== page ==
Wednesday, January 4, 2012

21 Posts You Probably Won't See

I was asked to write something for an industry newsletter, so it got me thinking about posting new stuff. Plus I had a wicked hot Vindaloo and couldn't sleep. Here are some posts I would enjoy writing, but probably shouldn't:

  1. How my retailer inspirations from when I started 7 years ago no longer run game stores. I wonder how many years they were in the business beyond 7 before exiting? Cautionary tales or natural progression? Who will take their place? Will anyone care?
  2. How our distributors give the thumbs up to brick and mortar retailers with one hand, while shipping large quantities of games to Amazon with their other. It's not hypocrisy, it's business.
  3. How some game stores use Amazon Prime as a supplier. Hey, it all comes from the same place, right? (as my grandfather would say when he mixed his peas and potatoes).
  4. Why Fantasy Flight Games is the new 500 pound gorilla in the game trade, but still, in many annoying ways, acts like a small company (because I don't know).
  5. Why my paperless office initiative failed, mostly because the paper was useless to begin with. A bucket for monsieur!
  6. My exit strategy from owning a game store (because I don't have one).
  7. My innovative new marketing plan for 2012 (see above).
  8. My deep fear that I'm running a model train shop. When you're the last man standing, you sometimes wonder if the other guys knew something you didn't.
  9. How the Games Workshop new emphasis on customer service training to boost flagging sales sounds a lot like the Best Buy emphasis on customer service training to boost flagging sales. I'll have to remember that one for when my sales are flagging. Also, they closed their Shanghai factory to cut costs. Do you know where they make their paint? This of course has lead to exciting new paint news. And who closes a factory in China to cut costs? Cambodians?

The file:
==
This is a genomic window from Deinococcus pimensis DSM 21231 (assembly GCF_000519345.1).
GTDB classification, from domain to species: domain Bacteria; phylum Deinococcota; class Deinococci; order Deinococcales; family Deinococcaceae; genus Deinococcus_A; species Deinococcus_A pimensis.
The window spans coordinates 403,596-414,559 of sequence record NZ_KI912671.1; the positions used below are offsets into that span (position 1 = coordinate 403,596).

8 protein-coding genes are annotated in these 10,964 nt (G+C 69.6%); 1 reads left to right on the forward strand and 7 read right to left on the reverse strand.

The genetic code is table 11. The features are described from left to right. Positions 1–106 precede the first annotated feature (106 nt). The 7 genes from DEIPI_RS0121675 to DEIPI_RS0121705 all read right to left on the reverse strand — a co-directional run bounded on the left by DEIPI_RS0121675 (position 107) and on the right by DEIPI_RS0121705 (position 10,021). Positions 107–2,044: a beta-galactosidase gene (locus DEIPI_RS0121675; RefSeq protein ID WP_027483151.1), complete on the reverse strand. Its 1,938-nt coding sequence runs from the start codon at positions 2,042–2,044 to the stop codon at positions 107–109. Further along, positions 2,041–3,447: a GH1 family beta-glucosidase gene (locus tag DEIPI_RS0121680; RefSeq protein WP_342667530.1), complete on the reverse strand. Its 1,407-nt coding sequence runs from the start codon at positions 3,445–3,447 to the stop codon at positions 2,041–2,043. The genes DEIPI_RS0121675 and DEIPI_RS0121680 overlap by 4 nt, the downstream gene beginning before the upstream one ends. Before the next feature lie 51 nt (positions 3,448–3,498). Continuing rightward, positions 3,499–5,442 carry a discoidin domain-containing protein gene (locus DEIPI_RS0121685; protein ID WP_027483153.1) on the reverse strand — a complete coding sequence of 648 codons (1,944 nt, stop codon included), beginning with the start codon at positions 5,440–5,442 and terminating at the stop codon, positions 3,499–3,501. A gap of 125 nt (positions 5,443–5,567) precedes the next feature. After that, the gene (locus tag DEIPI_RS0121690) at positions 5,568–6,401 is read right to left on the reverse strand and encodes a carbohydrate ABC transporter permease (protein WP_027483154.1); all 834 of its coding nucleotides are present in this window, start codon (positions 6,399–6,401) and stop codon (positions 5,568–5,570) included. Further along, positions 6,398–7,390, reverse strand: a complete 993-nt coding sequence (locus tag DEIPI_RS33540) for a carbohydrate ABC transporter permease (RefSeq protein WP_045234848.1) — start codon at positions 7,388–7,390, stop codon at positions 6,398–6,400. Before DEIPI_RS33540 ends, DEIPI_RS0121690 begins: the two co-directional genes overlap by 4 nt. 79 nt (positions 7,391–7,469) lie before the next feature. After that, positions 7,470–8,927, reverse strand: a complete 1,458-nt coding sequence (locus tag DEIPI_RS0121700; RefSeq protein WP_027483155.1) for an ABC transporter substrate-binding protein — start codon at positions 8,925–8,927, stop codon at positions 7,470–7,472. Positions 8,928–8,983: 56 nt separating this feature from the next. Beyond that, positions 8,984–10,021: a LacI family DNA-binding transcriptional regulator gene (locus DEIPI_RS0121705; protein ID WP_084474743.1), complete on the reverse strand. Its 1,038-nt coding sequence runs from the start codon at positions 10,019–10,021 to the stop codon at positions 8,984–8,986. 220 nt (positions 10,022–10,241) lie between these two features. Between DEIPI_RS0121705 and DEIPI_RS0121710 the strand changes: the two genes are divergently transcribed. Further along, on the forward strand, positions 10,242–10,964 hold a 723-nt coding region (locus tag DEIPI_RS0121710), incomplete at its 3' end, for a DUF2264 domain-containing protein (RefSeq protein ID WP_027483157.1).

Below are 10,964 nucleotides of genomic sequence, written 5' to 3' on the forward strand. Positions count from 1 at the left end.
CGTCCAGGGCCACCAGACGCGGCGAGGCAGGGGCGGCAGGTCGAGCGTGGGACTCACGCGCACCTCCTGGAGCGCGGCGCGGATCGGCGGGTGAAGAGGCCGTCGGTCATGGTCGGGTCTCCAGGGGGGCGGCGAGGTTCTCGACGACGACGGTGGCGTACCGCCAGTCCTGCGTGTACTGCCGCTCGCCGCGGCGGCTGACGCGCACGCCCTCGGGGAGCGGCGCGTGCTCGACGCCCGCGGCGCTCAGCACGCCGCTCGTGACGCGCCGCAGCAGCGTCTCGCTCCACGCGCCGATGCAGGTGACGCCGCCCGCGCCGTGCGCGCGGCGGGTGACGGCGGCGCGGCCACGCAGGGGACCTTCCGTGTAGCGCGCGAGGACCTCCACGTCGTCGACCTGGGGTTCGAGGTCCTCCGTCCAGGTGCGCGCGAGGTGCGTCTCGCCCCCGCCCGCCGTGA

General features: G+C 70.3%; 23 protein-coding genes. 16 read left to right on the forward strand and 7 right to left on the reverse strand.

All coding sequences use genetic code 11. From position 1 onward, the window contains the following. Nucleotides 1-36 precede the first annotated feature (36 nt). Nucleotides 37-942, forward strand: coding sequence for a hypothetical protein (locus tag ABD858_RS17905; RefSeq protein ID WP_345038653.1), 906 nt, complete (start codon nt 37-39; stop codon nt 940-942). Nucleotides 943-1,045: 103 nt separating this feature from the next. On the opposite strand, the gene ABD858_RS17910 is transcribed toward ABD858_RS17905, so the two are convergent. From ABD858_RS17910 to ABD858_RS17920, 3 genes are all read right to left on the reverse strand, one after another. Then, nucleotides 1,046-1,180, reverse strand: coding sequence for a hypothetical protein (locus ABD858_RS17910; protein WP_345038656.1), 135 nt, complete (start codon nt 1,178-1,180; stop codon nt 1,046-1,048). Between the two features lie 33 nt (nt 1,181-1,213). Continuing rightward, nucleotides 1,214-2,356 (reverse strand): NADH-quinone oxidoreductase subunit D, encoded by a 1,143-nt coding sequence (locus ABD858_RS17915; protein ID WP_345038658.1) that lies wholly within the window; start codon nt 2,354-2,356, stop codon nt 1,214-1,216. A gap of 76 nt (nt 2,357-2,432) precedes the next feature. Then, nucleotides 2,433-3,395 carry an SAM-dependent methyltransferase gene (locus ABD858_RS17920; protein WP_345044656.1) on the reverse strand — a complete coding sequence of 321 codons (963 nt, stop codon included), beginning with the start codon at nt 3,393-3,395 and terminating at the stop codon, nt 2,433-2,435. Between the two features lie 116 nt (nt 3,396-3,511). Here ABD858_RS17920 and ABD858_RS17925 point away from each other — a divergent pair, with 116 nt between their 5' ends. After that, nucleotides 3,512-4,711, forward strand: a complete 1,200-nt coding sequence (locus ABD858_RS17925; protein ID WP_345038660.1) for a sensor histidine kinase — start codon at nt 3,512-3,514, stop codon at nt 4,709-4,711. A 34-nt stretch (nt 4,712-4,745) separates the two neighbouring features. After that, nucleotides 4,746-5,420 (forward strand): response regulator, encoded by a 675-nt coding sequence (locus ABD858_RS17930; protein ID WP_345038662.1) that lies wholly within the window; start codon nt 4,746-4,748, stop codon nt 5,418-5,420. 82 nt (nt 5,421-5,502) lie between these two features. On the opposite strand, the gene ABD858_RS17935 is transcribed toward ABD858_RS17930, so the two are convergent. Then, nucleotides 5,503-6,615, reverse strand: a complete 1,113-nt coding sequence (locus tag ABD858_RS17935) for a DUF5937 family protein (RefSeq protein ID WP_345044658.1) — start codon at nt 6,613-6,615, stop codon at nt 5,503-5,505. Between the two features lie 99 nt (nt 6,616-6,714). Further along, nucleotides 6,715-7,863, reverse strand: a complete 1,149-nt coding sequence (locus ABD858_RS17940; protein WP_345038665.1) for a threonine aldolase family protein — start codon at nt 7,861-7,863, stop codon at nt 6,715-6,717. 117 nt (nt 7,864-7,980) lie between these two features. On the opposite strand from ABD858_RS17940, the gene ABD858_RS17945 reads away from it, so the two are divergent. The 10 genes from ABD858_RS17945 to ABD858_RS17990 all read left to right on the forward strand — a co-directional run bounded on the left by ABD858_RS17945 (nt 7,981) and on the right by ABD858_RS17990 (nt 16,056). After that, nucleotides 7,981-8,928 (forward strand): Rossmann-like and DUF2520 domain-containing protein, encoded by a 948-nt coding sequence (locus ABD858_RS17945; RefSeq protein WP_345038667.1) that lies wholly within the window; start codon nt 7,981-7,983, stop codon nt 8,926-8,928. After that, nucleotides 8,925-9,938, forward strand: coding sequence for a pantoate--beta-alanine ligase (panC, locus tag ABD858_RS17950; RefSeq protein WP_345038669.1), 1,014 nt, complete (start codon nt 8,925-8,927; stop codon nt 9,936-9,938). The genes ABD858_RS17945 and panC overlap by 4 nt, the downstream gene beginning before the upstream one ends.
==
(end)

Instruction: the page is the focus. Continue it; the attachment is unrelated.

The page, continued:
10. How Wizards of the Coast's answer to customer service improvements was to dismantle the relationships with our knowledgeable sales rep and replace him with a 90's era helpdesk system for order placement. Check your PEBCAK.
  11. How if you need a focus group and surveys to understand what your customers want, you're doing it wrong (see above).
  12. How manufacturers don't want to be bothered with direct orders, unless it's Christmas. Lazy bastards. How if you're a manufacturer and an exclusive supplier of your product, you don't get to take December off (Battlefoam).
  13. The RPG "companies" that actually do this as their day job, and why you should care (Nah, you probably shouldn't).
  14. How one of my suppliers insists on signatures from corporate stockholders to improve our credit terms. Queue hillbilly music.
  15. How I no longer resent my greedy lawyer property managers because they're an island of consistency in my sea of retarded decision making.
  16. Why aren't there any ten dollar bills anymore? And thank you for killing $1 coins. Nobody wants those things, not even the bank. Sack-a-what?
  17. The Grandeur Paradox: I've gotten so big selling games, bah, why do I need to sell these games? The stupid things that happen to your brain when you own a store.
  18. The level of game center chair replacement and the rate of destruction by event (the whose ass is fattest post). We replace about 2-3 chairs a month. Naturally we would combine this post with the inflammatory "Why Weight Watchers Patrons Can't Park Straight."
  19. How large game stores are always looking to diversify away from the game trade due to the constant and pervasive levels of asshattery. Hobby, comics, toys and even coffee all sound more reasonable. The stupid, it burns.
  20. One of those charts showing how each group sees each other (publishers, distributors, retailers, customers). 
  21. How game stores are like massage parlors: the legitimate, the sketchy and the bad ones that feel like they should at least be sketchy if they're going to be bad.

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